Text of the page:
I love games. The best are complicated. I'm better than average at most but better at some than others. I play Hearts well for example, but I couldn't win a night at poker to save my life (bluffs and counting cards are not my strong point). My games involve tactics and some open-ended thought. And I'm better at some in my later years than others. I can't play chess worth a damn anymore. But I play backgammon, cribbage and Risk pretty well.
And I've been playing a lot of Risk at Pogo.com these days in my spare time. I learned the game at about 10, lost track of it in college as there was little time for such games with all that classwork. Picked it back up a few years ago.
It's a fascinatng game with many ways to play. The basic rules are that there is a world map with general nations defined.
You get armies in some nations to start. You battle other players armies to take nations. The dice decide the winners by repeated rolls for each army unit (and the dice are not generally good to me). The more nations you have at the start of each turn, the more armies you get to spread around. And if you control a whole continent (the different colors) at the start of a turn you get more (Asia gets 7, North America and Europe each get 5, Africa gets 3, South America and Australia each earn 2).
And then there are cards. If you take any nation in a turn, you get a card. The cards can be Cavalry, Infantry, or Artillery. One of each or 3 or one gets you extra armies too. So the gains are from number of nations, continents, or cards. Deciding where to attack can become tricky.
And the cards change in value. In one version of the game, a set of cards can increase. They go from 4 armies and slowly increase to about 60 max (4-6-8-12-20, etc). The nation count and continent values stay the same. So the importance changes gradually from number of nations held, to continents held to the value of card sets. And according to what you have, the values of each change.
In another option of the game, the card sets are always worth only 8 armies (8-8-8). I don't like that game very much. Its a game of super-cautious attrition.
So I said all this to explain THIS... You gain player-points according to how many games you win. You start at zero and the highest score I've seen is about 30 million. I have 6.5 million. Which is higher than average but no great shakes.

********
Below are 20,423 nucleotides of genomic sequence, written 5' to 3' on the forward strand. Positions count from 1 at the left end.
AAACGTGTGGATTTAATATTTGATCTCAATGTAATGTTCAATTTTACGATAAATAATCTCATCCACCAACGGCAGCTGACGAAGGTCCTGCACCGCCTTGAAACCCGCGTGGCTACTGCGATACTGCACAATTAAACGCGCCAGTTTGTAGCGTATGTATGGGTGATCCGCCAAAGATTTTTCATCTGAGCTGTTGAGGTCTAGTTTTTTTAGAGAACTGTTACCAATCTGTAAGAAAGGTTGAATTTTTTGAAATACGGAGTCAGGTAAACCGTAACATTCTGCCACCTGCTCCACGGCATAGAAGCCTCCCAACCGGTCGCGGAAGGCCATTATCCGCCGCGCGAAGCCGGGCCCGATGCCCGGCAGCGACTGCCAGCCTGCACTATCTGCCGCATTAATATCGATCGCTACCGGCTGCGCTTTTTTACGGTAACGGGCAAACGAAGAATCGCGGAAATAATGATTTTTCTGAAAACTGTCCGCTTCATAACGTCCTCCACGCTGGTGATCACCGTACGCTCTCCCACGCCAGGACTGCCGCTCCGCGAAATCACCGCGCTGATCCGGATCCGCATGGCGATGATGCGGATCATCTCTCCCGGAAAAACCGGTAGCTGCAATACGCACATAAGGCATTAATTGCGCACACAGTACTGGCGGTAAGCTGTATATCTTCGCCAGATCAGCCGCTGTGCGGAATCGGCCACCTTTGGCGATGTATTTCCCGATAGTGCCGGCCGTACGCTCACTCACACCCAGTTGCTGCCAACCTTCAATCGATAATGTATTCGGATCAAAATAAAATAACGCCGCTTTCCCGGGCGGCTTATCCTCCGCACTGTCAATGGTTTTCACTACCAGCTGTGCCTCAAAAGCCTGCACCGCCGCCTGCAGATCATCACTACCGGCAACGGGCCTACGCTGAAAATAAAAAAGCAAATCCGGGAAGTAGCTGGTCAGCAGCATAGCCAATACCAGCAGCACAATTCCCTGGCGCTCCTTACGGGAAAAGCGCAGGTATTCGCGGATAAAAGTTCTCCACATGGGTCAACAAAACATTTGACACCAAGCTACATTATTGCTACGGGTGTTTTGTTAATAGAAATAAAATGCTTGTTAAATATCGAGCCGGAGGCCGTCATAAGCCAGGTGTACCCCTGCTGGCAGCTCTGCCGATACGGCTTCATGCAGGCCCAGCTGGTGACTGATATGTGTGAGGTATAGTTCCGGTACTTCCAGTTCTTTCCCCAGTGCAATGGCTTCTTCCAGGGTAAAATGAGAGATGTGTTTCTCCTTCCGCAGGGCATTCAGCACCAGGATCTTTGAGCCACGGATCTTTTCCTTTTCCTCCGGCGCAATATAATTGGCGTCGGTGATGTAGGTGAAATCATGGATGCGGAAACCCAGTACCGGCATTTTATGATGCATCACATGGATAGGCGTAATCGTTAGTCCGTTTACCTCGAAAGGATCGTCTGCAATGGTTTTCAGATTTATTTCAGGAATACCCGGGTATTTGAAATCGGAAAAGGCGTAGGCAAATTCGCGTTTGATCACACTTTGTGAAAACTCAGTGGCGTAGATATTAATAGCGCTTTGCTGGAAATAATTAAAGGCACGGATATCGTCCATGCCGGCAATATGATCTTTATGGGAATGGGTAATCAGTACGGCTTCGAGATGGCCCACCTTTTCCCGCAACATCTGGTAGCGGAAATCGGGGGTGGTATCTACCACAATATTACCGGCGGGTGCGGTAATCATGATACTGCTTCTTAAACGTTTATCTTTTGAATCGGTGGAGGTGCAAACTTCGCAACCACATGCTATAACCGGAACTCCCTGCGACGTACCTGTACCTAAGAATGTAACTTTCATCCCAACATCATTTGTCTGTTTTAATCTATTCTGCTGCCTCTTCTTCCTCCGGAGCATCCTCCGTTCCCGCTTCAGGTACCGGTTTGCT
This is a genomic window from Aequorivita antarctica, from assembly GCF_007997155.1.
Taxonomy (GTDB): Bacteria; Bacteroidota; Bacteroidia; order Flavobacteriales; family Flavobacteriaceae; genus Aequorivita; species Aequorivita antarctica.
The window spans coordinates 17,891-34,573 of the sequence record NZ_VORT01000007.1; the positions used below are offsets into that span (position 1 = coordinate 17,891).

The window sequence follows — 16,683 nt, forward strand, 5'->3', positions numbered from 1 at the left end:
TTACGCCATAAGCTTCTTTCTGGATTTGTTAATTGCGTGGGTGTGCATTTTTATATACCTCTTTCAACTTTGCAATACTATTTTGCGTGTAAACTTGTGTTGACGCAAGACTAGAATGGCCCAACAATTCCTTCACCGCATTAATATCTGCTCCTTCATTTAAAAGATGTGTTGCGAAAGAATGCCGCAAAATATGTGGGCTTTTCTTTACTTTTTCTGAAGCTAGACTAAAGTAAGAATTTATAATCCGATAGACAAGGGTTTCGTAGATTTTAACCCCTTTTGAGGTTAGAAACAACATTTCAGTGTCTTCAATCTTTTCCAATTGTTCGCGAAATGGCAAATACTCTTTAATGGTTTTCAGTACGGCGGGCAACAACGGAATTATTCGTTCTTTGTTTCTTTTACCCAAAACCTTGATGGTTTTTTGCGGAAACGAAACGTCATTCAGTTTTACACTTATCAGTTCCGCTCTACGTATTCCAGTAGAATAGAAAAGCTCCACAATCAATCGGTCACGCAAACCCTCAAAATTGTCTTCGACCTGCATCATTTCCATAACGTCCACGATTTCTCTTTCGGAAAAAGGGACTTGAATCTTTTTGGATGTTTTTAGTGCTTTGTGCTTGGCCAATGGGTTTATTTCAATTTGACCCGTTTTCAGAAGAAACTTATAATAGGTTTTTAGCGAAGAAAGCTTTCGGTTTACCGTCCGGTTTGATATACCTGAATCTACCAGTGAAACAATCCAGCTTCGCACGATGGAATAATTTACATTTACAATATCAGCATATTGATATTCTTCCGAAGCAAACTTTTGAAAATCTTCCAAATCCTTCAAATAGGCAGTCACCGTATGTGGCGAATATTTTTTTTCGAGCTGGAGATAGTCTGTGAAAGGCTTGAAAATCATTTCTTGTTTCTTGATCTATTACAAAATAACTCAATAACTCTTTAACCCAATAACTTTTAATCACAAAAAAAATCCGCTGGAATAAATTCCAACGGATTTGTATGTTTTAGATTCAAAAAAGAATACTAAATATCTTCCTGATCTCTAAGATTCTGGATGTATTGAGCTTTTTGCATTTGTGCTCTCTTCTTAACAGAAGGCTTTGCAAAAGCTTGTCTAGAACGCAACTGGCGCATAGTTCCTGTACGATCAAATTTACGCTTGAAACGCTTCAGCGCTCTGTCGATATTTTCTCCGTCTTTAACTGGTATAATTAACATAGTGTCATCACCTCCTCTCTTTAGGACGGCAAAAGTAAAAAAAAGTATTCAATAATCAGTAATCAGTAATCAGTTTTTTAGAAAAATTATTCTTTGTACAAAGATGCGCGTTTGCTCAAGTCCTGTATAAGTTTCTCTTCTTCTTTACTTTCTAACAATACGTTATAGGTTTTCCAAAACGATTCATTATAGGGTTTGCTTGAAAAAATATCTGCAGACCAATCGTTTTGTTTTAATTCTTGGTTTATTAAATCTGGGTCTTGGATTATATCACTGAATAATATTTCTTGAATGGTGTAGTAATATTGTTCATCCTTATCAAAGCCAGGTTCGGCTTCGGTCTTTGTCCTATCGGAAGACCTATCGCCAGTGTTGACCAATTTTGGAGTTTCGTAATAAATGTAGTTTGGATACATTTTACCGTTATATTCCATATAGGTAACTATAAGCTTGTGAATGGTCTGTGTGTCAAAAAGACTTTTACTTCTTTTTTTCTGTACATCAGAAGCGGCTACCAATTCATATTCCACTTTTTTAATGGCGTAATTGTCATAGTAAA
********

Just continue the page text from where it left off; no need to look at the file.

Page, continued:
I lost almost 20 games in a row (meaning among 4 or 5 players I did not come in first even once. So in frustration, I retreated to the game option of playing only "bots" (like playing the computer at chess). I knew I was losing something at the strategy of the game. I played the bots several games per night for a week.
The Bots aren't pushovers. They can calculate odds of winning any individual battle between nation armies better than I can. But they can't (yet) think all that well strategically. They can decide (for example) that they are likely to win a specific battle, but not hold a continent for that bonus of armies.
And here's what I didn't mention. If you kill all the armies of a particular color, you gain all their cards. Ans later in the version of the gain I like to play, that matters. So I spent a week playing the bots to teach myself to focus of the continents and killing the colors (Bots).
I lost the first couple games because I was still focused on the individual battles. Then I learned to look at the long-term. I gathered my armies not to hold nations but to kill off the Bots to get their cards. Then I won every game.
If you've ever played pool, you learn that it isn't enough to sink the next ball, its where you are placed to sink the following one.
I rejoined the human player group 2 nights ago. I won 5 games in a row outright against some 20 million point players. They knew me and my history of losing lately. They were NOT thrilled.
I don't expect the winning streak to last. The other players will adjust. They didn't get their many points by being stupid!
But I'm sure gonna enjoy the winning while it lasts! LOL!